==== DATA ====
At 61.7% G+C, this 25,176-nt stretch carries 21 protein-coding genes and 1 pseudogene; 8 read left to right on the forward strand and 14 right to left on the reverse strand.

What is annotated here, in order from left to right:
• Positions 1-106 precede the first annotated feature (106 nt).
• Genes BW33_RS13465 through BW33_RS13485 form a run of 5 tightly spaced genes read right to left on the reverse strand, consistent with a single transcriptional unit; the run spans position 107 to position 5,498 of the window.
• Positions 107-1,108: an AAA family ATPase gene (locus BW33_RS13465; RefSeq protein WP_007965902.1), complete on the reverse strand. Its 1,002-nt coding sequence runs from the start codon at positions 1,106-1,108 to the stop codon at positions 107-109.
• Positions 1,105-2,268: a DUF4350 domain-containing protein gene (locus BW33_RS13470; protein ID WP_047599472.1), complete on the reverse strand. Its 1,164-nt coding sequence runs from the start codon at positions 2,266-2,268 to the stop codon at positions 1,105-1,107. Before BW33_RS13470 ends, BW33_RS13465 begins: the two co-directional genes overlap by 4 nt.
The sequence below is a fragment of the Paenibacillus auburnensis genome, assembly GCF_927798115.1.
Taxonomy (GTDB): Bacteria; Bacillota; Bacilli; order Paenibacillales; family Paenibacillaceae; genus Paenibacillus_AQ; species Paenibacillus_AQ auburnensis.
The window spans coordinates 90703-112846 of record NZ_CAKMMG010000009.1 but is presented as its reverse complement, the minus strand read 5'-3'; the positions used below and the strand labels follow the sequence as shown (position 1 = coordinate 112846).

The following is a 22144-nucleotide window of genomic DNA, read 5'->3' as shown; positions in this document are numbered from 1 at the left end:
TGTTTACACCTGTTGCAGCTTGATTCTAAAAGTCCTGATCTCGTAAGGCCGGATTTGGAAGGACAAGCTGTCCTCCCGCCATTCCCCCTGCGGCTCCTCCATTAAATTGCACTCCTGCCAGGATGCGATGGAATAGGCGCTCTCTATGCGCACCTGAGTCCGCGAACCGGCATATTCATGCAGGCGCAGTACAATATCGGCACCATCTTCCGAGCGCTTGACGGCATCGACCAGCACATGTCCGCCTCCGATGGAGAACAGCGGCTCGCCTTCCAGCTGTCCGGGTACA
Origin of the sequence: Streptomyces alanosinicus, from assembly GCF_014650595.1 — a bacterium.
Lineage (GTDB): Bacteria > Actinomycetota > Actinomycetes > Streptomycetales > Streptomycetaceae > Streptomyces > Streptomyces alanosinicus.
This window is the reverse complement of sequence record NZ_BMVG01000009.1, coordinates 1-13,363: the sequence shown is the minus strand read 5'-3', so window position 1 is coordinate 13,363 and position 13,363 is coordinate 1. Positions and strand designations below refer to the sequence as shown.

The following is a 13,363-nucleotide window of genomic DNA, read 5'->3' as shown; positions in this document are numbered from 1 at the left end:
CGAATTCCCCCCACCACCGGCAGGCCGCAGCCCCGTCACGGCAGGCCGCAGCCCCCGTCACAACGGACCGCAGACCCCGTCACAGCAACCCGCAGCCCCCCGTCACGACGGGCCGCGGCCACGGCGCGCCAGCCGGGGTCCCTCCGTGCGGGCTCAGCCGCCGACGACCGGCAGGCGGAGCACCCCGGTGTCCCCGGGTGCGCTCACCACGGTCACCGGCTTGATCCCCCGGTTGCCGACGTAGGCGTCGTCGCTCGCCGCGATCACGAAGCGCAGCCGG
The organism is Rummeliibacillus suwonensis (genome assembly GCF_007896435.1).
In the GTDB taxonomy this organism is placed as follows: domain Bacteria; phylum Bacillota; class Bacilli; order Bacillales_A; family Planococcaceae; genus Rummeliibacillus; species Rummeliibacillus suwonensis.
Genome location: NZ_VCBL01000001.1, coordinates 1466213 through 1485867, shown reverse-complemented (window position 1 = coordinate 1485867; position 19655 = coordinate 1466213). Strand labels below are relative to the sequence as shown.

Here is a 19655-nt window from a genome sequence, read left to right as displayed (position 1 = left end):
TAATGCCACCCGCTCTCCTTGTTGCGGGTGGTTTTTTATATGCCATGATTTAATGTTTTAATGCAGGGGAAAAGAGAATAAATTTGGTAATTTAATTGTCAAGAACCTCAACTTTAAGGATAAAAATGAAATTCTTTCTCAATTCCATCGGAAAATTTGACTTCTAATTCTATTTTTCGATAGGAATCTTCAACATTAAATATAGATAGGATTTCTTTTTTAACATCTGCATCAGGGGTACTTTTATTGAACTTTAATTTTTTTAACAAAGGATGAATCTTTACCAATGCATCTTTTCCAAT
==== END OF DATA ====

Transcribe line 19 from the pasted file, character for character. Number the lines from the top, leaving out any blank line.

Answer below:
Genome location: NZ_VCBL01000001.1, coordinates 1466213 through 1485867, shown reverse-complemented (window position 1 = coordinate 1485867; position 19655 = coordinate 1466213). Strand labels below are relative to the sequence as shown.